Hived work (blockchain node software)
SQL account history plugin
In the last week or so, we continued our work on the SQL account history plugin.
Don’t be confused by the name of this plugin: while it can and will function as a very fast replacement for the rocksdb account history plugin, its primary purpose is to lay the foundation for “modular hivemind” (an application framework for 2nd layer applications).
We added support for resuming a hived replay configured with the SQL account history plugin. This support is also necessary for enabling the use of this plugin when operated in conjunction with a hivemind running in “live sync” mode.
The SQL account history plugin also now populates the database with block and transaction signatures needed for get_block api calls.
Finally, we added code to drop/restore the SQL indexes associated with the account history data to enable faster hived replays (this can be useful, for example, if no hivemind sync is happening at the same time).
Other work on hived
We reviewed recent changes in the hived code, which resulted in some code fixes and code reformats and new unit tests. We also did some preliminary reviews of current merge requests for hived.
Modular Hivemind (2nd layer application framework)
Syncing hivemind from SQL account history plugin databases
Hivemind can now run an “initial sync” directly from the postgres data generated by the SQL account history plugin. We repeated the “initial sync” of hivemind that died near the end during our previous test (running for 49.58M blocks) and confirmed that it takes just under 46 hours (just under two days). For comparison, a hivemind sync using the old “pull” process with all our other recent optimizations still took 61.2 hours.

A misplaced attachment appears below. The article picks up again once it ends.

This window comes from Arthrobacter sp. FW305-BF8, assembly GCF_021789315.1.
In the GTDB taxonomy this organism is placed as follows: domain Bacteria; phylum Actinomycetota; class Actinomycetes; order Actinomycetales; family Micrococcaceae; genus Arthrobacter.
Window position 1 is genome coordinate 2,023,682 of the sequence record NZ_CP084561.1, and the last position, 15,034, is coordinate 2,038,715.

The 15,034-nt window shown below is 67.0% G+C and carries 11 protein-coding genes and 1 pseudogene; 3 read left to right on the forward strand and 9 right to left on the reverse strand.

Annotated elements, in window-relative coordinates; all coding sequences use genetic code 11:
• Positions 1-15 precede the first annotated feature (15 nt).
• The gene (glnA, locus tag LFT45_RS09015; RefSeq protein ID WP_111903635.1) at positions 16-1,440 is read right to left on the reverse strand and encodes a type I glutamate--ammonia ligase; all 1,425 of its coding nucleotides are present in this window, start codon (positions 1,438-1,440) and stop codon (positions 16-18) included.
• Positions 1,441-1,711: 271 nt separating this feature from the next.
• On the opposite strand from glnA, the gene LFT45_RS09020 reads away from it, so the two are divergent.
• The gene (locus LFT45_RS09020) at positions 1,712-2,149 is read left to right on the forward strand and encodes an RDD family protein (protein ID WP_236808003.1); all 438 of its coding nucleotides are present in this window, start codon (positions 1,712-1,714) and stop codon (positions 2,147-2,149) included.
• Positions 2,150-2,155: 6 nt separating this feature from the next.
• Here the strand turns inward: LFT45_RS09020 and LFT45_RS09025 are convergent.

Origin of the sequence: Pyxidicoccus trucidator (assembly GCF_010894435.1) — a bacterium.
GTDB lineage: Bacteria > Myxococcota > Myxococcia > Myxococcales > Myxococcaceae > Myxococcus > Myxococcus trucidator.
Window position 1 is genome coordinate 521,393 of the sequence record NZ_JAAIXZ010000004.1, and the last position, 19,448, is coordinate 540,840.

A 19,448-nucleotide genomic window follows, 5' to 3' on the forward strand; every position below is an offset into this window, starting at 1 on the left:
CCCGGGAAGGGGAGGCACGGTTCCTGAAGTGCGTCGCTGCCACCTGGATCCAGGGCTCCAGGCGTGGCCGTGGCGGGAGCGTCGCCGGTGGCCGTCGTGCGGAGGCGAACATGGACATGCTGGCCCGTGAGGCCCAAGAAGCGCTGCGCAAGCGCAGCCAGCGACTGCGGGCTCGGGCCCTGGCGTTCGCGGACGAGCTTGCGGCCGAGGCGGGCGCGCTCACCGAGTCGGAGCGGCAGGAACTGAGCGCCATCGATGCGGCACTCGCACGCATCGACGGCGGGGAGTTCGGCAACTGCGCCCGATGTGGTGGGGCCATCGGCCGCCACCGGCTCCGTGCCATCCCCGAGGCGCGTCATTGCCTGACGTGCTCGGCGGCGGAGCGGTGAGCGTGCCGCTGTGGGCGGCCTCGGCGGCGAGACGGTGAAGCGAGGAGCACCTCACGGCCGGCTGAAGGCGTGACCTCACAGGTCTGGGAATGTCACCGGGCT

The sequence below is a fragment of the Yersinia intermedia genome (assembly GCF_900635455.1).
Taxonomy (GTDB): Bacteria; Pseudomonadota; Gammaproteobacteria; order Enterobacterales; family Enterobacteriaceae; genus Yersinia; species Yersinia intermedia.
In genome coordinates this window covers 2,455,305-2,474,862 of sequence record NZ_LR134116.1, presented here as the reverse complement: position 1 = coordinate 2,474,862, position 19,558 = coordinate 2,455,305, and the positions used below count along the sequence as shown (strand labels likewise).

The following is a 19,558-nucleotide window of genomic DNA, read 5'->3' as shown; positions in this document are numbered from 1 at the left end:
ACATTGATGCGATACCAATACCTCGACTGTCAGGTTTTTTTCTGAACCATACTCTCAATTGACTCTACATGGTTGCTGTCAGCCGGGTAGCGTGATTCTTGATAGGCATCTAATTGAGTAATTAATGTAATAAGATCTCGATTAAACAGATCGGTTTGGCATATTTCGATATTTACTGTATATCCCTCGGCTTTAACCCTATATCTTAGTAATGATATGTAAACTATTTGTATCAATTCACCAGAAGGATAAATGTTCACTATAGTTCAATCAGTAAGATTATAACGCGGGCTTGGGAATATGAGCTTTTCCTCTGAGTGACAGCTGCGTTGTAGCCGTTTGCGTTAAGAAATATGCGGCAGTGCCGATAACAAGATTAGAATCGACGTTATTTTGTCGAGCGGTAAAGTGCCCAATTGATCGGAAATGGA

The final database size for this test was: SQL account history-generated data (~1.1 TB) + hivemind sync-generated data (~0.5 TB) for a total size of 1.6 TB.
Experimenting with Postgres extensions for fork handling
One of the key challenges for modular hivemind is automated support of fork handling, to remove this burden from 2nd layer applications. Currently we’re experimenting with the use of C-based postgres extensions to help accomplish this task.
Miscellaneous changes to hive sync
We eliminated use of some SQL constructs in hivemind sync that obtained exclusive locks on tables and therefore prevented database dumps from being run concurrently with a hivemind sync. Without this change, a hivemind server operator would need to temporarily disable his hivemind server in order to make a database backup.
Official hivemind release v1.24.2
We completed testing of the develop branch, then merged all our latest work on hivemind to the master branch, tagged it as v1.24.2.
We notified all API node operators that they should upgrade to v1.24.2 as soon as practical, as it contains not only optimizations and the exclusive lock fix, but also various bugfixes related to hivemind indexing and API responses.
Condenser (https://hive.blog code base)
We finished fixing condenser bugs related to the follows, mutes, and decentralized lists, and deployed a new version of hive.blog with the fixes. At this point, we’ve completed and tested all work on decentralized lists.
Plans for next week
On hived side, we’ll continue working on changes for HF25 (vote expiration for governance changes, curation vote window changes, merge request review, etc). Depending on how much time we have, we may take a look at the HBD interest code, now that witnesses are experimenting with enabling HBD interest payments. I’ve also considered adding a mechanism for helping to maintain the HBD peg if we have time. I’ll write a post about it if we make enough progress on other fronts in the next week or so that it seems feasible to fit the enhanced pegging mechanism into HF25.
For modular hivemind, we’ll continue to explore ways to automate fork-handling.
On the optimization front, we’re experimenting with python profiling to see if we can further reduce the time for a hivemind initial sync from SQL account history data. For a visualization tool, we’re using kcachegrind.
We also want to look at combining the process of replaying hived with the SQL account history plugin (which takes about 11 hours) while running a hivemind sync simultaneously (which takes 46 hours). Currently these process are running sequentially, which takes 11 + 46 = 57 hours.
By running them concurrently, I believe we can reduce the overall time to nearly just the time of the hivemind sync (i.e. 46 hours currently). As a reminder, previously this process took 17 hours for a hived replay with rockdsb account history + about 96 hours for a hivemind sync, before we began optimizations of sync time.